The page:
At one point they noticed that Whale B’s penis had elongated. Male whales and dolphins have a penis like other mammals, but when they are not using it for mating, they normally keep it hidden in their genital cleft.

“Whale B repeatedly approached from the back of whale A and penetrated the second whale,” they reported in the journal article describing the encounter.

Each penetration was superficial, they wrote, with Whale B’s penis appearing to penetrate Whale A’s genital slit only “a few inches.”

And each penetration was relatively quick, lasting less than two minutes.

“After the final penetration, Whale B dived and did not reappear,” they wrote. Whale A hung around for a few minutes before he too disappeared from view.

The whole affair lasted about 30 minutes.

After Krannichfeld and Romano took their photos, they approached a whale researcher Stephanie Stacka biologist at the Pacific Whale Foundation.

Together they analyzed the encounter and published their observations in the magazine on Wednesday Science of marine mammals.

Throughout the encounter, photographers noticed that Whale B appeared to be holding onto Whale A with its pectoral fins – the animal’s large front fins.

Whale B (above) had his penis protruded from his genital slit during the entire encounter, which lasted about 30 minutes.  Here he is seen penetrating Whale A's genital slit, which hides his own penis.

Whale B (above) had his penis protruded from his genital slit during the entire encounter, which lasted about 30 minutes. Here he is seen penetrating Whale A’s genital slit, which hides his own penis.

From the very few historical observations of whale mating, it appears important that male whales ‘grab’ the female in this way during sex.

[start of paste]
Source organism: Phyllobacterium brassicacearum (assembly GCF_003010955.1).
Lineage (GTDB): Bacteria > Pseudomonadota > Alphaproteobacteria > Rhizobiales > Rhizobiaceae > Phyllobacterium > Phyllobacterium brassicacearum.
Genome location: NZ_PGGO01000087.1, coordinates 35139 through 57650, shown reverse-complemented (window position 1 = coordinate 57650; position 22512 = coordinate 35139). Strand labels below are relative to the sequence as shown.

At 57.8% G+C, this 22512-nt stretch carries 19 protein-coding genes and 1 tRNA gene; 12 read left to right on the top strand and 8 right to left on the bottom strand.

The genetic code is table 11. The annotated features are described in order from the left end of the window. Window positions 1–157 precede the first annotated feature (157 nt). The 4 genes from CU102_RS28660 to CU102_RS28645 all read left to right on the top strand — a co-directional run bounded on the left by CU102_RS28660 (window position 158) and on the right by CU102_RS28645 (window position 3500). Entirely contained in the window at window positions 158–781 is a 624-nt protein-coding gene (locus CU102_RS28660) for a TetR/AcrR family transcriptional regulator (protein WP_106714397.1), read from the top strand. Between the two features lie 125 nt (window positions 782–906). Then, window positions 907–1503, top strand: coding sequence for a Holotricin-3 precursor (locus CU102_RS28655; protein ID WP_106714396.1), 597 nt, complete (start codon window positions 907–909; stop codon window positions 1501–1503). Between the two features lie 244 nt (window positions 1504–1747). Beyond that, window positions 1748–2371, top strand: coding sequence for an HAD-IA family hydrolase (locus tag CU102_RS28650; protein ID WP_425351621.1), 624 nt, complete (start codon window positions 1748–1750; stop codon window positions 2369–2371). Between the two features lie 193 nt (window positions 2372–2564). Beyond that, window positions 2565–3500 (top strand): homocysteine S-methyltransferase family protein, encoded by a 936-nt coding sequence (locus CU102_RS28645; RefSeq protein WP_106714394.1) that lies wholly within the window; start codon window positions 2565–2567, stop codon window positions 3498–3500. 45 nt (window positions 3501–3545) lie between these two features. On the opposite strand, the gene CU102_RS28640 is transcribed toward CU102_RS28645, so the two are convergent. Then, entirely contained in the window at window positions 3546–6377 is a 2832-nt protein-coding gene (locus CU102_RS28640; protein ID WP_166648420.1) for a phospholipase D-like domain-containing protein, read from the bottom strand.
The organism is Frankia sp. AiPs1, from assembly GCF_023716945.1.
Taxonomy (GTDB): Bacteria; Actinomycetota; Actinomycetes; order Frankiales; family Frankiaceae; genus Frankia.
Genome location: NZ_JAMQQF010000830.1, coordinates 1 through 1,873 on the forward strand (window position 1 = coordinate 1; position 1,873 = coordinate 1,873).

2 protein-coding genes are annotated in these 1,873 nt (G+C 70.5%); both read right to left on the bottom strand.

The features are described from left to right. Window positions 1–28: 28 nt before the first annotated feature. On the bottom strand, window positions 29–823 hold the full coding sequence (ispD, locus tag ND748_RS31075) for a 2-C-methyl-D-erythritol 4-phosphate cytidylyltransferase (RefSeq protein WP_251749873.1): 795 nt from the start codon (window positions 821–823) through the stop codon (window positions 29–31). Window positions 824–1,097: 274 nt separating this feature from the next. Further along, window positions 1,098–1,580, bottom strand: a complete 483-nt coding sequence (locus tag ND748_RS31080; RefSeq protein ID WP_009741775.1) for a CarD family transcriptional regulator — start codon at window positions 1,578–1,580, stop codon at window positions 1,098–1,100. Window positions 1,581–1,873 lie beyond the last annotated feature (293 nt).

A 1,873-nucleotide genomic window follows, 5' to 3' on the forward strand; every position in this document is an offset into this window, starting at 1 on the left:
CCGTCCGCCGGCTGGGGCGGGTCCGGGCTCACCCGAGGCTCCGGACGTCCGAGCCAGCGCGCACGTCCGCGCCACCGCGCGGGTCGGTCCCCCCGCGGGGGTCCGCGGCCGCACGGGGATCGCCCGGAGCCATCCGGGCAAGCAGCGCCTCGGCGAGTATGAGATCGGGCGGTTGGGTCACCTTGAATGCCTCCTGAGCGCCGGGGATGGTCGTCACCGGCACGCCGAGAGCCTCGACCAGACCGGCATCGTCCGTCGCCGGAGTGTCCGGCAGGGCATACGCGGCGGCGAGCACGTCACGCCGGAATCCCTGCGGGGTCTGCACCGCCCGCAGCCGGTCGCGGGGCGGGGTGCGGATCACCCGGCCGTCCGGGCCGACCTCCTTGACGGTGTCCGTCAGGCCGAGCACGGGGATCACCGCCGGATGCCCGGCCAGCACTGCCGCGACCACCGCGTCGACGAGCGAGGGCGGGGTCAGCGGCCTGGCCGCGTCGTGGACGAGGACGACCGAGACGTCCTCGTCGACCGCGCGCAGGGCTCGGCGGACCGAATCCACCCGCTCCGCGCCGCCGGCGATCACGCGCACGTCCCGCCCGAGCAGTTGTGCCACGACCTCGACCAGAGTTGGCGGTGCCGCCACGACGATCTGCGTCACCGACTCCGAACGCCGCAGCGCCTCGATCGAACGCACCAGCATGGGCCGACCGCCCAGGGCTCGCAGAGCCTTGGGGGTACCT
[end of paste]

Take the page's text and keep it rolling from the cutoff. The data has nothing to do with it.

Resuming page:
However, some details raise questions about whether the encounter was pleasurable or consensual for both whales.

‘Whale A was visibly emaciated and covered in whale lice (Cyamus boopis) a type of ectoparasite that lives on the skin of humpback whales and can reproduce on whales that are injured and have reduced mobility, leading to the observed skin discoloration previously described,” the team wrote.

In addition, Whale A appeared to have an injured jaw, which would make it difficult for the whale to eat, which could lead to it becoming weak and unhealthy.

Scientists had confirmed in previous studies that Whale A is male and that the male genital slit can be seen here.

Scientists had confirmed in previous studies that Whale A is male and that the male genital slit can be seen here.

During the half-hour session, Whale A appeared to try to get away from Whale B.

From the moment they approached the boat, the photographers wondered if Whale A was using it as an obstacle to help it escape Whale B’s grasp, they wrote.

“But if so, Whale A was moving too slowly to effectively avoid the other animal.”

A jaw injury like the one this whale experienced could occur if it was hit by a boat, the team wrote.

Such attacks can be fatal, but they can also cause an animal to slowly deteriorate and eventually die as it struggles to feed and care for itself.

Unfortunately, that may have been the case with this whale, they wrote.